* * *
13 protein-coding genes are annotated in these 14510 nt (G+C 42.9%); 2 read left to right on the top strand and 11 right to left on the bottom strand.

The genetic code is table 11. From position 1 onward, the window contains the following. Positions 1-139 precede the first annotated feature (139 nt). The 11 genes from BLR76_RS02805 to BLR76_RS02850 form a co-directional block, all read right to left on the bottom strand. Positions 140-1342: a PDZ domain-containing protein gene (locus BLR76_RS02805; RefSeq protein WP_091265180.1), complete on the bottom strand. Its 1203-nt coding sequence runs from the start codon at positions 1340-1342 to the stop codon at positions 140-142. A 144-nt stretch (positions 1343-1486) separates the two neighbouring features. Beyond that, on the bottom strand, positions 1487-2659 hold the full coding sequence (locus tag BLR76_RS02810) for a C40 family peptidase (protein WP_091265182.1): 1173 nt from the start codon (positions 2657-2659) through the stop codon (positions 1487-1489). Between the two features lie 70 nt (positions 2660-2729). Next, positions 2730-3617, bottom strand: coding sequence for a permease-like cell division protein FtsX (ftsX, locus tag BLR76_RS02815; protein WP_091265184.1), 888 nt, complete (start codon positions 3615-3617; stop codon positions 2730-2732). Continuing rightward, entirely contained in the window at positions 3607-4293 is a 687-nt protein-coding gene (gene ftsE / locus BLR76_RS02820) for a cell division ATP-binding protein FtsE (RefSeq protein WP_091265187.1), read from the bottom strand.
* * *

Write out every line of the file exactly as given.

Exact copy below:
13 protein-coding genes are annotated in these 14510 nt (G+C 42.9%); 2 read left to right on the top strand and 11 right to left on the bottom strand.

The genetic code is table 11. From position 1 onward, the window contains the following. Positions 1-139 precede the first annotated feature (139 nt). The 11 genes from BLR76_RS02805 to BLR76_RS02850 form a co-directional block, all read right to left on the bottom strand. Positions 140-1342: a PDZ domain-containing protein gene (locus BLR76_RS02805; RefSeq protein WP_091265180.1), complete on the bottom strand. Its 1203-nt coding sequence runs from the start codon at positions 1340-1342 to the stop codon at positions 140-142. A 144-nt stretch (positions 1343-1486) separates the two neighbouring features. Beyond that, on the bottom strand, positions 1487-2659 hold the full coding sequence (locus tag BLR76_RS02810) for a C40 family peptidase (protein WP_091265182.1): 1173 nt from the start codon (positions 2657-2659) through the stop codon (positions 1487-1489). Between the two features lie 70 nt (positions 2660-2729). Next, positions 2730-3617, bottom strand: coding sequence for a permease-like cell division protein FtsX (ftsX, locus tag BLR76_RS02815; protein WP_091265184.1), 888 nt, complete (start codon positions 3615-3617; stop codon positions 2730-2732). Continuing rightward, entirely contained in the window at positions 3607-4293 is a 687-nt protein-coding gene (gene ftsE / locus BLR76_RS02820) for a cell division ATP-binding protein FtsE (RefSeq protein WP_091265187.1), read from the bottom strand.